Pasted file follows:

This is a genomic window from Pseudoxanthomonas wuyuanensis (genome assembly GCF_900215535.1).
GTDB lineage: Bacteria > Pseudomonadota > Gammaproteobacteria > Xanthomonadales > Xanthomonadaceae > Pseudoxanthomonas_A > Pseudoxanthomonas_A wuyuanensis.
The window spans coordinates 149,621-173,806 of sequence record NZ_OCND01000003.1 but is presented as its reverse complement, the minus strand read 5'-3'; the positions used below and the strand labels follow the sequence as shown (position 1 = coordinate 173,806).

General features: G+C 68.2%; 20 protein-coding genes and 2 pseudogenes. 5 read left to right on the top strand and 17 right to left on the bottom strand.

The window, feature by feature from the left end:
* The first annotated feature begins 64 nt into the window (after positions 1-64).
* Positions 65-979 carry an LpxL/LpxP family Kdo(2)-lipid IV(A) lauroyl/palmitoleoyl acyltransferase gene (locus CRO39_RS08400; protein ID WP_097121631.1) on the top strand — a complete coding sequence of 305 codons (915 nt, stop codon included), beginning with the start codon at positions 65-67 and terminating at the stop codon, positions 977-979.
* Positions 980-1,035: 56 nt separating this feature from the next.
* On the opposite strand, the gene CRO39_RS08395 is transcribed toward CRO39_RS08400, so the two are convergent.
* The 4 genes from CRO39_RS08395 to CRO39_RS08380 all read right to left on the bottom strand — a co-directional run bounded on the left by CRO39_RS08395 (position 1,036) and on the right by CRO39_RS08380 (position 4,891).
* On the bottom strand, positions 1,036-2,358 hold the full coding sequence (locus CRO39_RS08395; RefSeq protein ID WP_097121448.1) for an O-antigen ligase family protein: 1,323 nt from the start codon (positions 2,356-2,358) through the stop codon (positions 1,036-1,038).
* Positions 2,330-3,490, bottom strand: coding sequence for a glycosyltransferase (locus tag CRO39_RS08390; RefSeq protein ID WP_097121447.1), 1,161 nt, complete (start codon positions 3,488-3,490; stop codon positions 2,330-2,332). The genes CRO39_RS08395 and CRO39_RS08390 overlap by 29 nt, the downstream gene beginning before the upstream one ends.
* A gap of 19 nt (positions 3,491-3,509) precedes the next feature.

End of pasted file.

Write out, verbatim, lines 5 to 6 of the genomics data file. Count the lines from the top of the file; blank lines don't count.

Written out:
The window, feature by feature from the left end:
* The first annotated feature begins 64 nt into the window (after positions 1-64).